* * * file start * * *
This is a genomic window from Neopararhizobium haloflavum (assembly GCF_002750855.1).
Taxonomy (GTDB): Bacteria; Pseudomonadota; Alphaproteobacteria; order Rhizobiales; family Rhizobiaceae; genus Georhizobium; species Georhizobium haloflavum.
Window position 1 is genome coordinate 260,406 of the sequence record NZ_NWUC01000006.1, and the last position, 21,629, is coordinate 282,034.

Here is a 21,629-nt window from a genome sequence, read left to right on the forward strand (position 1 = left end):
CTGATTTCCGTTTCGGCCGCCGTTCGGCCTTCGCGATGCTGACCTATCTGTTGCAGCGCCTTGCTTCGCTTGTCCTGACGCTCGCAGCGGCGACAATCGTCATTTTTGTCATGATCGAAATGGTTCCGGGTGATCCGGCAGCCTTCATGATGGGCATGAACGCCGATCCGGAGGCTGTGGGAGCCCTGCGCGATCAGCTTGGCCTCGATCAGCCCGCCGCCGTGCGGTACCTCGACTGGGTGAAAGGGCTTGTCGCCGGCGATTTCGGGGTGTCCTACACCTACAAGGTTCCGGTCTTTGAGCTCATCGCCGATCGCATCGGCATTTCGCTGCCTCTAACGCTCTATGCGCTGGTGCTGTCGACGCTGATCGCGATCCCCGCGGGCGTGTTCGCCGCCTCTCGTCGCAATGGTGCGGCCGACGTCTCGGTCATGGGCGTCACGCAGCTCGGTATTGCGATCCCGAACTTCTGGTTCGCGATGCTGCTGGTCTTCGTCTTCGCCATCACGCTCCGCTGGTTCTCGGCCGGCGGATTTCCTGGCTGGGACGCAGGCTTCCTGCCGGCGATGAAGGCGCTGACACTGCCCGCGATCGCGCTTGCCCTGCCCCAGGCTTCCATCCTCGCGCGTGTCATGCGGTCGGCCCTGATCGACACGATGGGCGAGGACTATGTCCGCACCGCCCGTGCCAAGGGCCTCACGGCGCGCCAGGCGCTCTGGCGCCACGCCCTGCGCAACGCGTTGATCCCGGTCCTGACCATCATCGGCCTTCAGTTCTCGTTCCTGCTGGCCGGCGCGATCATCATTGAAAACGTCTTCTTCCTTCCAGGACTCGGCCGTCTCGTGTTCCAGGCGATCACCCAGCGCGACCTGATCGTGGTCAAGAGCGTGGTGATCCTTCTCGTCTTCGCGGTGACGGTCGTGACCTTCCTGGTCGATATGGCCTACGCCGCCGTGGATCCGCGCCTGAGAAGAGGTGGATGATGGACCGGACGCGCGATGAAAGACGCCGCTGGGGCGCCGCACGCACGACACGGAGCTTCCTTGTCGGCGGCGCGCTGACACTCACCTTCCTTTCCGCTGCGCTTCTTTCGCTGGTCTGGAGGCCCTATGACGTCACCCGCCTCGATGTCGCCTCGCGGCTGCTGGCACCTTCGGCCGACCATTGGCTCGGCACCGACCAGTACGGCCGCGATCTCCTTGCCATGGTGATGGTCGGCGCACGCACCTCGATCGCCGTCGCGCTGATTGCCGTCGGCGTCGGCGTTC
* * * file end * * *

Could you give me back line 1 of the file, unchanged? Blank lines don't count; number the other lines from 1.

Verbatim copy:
This is a genomic window from Neopararhizobium haloflavum (assembly GCF_002750855.1).